The video trailer for a new documentary "Timor to Draw the Line" gives you a glimpse of the history and context of this final struggle.

This map shows what the boundary is likely to look like according to the application of international law - courtesy of Timor-Leste's Maritime Boundary Office

This map shows what the boundary is likely to look like according to the application of international law - courtesy of Timor-Leste's Maritime Boundary Office

East Timor Council of Ministers’ meeting of February 7th, 2017

Presidency of the Council of Ministers

Sixth Constitutional Government

Dili, February 7th, 2017

Press Release

Council of Ministers meeting of February 7th, 2017

The Council of Ministers met on Tuesday at the Government Palace in Dili, and approved the proposals for financing agreements with the European Union for the Afforestation and Sustainable Agriculture Programme and for the Public Finance Management Strengthening Programme, for the period 2017-2021. These financing proposals arise following the adoption, last year, of the indicative programme of the European Union / Africa, Caribbean and Pacific for Timor-Leste. The signing of a Memorandum of Understanding with the European Union, concerning the deployment of observers from that international institution for both presidential and legislative elections this year in Timor-Leste, was also approved.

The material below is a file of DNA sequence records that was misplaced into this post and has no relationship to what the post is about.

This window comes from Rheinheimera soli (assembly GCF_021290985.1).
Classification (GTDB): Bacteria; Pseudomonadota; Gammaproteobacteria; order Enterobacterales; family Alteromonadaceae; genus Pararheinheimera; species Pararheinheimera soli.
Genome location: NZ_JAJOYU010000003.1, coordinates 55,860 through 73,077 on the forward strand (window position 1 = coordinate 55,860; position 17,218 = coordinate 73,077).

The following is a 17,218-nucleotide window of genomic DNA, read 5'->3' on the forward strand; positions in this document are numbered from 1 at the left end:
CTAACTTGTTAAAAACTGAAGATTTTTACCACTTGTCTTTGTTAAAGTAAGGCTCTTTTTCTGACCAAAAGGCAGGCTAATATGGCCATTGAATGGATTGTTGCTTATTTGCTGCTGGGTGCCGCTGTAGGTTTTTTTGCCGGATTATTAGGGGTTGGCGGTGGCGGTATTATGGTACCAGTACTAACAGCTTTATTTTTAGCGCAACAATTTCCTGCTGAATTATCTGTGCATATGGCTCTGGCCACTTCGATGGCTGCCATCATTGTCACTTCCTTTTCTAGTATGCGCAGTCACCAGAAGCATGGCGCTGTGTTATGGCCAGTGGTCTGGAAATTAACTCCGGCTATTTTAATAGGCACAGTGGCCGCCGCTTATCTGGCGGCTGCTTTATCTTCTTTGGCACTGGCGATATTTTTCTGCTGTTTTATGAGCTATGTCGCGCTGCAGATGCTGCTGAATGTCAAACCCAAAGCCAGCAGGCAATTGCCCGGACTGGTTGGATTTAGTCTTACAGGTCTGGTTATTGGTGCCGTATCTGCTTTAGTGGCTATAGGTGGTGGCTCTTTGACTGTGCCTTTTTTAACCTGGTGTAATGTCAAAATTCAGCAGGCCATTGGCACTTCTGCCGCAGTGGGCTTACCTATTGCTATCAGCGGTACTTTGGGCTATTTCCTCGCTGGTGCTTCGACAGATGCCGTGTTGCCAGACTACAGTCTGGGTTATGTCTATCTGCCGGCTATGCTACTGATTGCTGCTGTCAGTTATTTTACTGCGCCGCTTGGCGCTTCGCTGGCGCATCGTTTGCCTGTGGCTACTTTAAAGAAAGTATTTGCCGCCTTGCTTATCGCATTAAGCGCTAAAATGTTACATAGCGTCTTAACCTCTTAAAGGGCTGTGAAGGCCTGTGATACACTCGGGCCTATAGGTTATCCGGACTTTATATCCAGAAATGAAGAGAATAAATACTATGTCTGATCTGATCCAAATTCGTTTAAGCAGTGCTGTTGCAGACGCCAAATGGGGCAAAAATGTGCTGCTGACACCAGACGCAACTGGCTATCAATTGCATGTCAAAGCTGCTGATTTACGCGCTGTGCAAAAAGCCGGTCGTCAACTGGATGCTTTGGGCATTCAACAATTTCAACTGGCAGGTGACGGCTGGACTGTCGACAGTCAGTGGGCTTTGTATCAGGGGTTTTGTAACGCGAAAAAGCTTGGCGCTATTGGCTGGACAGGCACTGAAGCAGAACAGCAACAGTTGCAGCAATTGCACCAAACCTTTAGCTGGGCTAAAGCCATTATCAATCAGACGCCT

The National Policy for the Information and Communications Technologies (ICT) for the period 2017 to 2019, presented by the Coordinator of ICT from the Prime Minister's Office, was approved. It is a cross-sectional policy for the ICT sector, which aims to coordinate functions of different entities with responsibility in that area. With this policy, the Government intends to promote the use of ICT through the provision of government services (Electronic Government), to stimulate and diversify the domestic economy and more competitively integrate Timor-Leste in the regional and global economies. The policy envisages the creation of a consistent and integrated legal regime, formed by a set of laws that can guarantee a safe environment in the use of ICT, including laws on cybercrime, electronic transactions and data protection, as well as regulations and institutions related to them.